Peter Gutwein

Premier of Tasmania


Premier Peter Gutwein

As we’re all aware, I announced our plan to move to Step 2 of our sensible 3-Step transition plan for easing our border restrictions to lower-risk jurisdictions around 10 days ago.

Lower-risk jurisdictions are determined based on a number of factors which include the period of time they’ve gone with low or no numbers of cases and the lack of community transmission occurring in those areas.

At this stage, our plan continue to be that on 26th October we will open to low-risk jurisdictions of South Australia, Western Australia, the Northern Territory, Queensland and the ACT.

We are continuing to monitor the situation in New South Wales closely.

The last available data for New South Wales shows that there have been six new cases with one case of locally transmitted disease recorded.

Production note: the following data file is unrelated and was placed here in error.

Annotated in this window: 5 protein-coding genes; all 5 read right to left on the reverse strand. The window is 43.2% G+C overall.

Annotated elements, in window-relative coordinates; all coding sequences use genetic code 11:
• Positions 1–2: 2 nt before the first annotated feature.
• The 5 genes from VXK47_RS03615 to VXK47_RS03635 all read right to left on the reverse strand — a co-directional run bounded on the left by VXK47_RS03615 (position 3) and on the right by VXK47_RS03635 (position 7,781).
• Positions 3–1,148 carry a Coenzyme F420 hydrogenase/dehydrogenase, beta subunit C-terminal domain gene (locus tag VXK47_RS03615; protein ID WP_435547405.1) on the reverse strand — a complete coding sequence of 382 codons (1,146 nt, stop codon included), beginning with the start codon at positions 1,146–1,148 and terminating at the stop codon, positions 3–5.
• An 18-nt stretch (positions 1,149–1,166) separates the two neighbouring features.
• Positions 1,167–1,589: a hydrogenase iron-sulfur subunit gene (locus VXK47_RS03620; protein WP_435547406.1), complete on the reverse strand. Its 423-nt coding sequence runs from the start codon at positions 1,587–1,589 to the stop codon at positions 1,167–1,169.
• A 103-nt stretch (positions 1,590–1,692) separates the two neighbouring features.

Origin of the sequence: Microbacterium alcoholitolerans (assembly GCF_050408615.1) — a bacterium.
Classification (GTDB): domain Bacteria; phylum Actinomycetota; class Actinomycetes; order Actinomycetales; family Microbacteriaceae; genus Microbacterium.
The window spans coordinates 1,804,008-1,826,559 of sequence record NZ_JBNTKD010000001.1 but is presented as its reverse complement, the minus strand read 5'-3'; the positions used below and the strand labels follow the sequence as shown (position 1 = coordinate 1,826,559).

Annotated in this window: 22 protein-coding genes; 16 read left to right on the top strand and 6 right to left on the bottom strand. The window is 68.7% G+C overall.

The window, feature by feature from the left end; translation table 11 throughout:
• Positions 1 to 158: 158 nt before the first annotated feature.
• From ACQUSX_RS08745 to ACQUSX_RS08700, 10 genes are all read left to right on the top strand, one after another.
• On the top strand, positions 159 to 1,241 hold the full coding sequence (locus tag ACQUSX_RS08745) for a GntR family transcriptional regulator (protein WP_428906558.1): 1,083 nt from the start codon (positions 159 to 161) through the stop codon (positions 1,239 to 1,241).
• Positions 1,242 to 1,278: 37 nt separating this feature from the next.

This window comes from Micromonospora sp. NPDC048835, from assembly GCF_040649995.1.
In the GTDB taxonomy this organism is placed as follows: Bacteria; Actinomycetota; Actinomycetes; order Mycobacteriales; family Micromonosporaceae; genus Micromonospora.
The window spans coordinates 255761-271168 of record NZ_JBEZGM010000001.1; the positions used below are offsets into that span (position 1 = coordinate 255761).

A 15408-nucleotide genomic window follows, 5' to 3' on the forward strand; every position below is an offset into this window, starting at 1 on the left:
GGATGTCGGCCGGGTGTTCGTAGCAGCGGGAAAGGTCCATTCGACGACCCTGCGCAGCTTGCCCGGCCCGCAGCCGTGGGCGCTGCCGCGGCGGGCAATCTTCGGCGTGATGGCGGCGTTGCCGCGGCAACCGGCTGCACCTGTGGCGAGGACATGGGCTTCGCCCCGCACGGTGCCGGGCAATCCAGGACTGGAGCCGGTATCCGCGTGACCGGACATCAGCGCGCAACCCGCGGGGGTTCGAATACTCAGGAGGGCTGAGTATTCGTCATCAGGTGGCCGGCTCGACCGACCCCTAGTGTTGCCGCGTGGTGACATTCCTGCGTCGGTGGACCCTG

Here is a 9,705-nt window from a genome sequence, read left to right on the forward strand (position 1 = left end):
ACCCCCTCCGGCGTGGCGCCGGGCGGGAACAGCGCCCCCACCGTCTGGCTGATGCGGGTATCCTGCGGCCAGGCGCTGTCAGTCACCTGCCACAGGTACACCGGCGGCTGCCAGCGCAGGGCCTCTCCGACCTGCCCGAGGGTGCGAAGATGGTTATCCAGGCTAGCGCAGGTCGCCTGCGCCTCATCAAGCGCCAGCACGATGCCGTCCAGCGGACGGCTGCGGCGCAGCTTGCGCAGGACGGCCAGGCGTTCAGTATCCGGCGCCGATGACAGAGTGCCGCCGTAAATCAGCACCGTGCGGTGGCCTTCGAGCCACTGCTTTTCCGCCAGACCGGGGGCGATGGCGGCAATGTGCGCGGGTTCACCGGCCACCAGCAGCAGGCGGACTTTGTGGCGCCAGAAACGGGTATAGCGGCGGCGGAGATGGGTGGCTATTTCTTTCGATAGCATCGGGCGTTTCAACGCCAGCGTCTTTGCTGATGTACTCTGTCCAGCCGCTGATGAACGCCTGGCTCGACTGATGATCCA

You know, they are very low numbers in a large population, but we’ve taken the view based on advice from Public Health and the State Controller and State Health Commander that we should wait at least another week and continue to monitor New South Wales as to whether or not we would open on the 26th October to them.

I’m certainly not ruling out easing the restrictions with New South Wales at this stage.

As I’ve said, it’s important that we, as we have done right through this, you know, sensibly and responsibly and cautiously, consider the best pathway forward, and we’ll provide an update on the 19th October, a week from today, in terms of whether or not we will open.

We won’t put Tasmanians at risk, and we made that commitment right through this that the health, safety and wellbeing of Tasmanians is the first and foremost thought in our minds.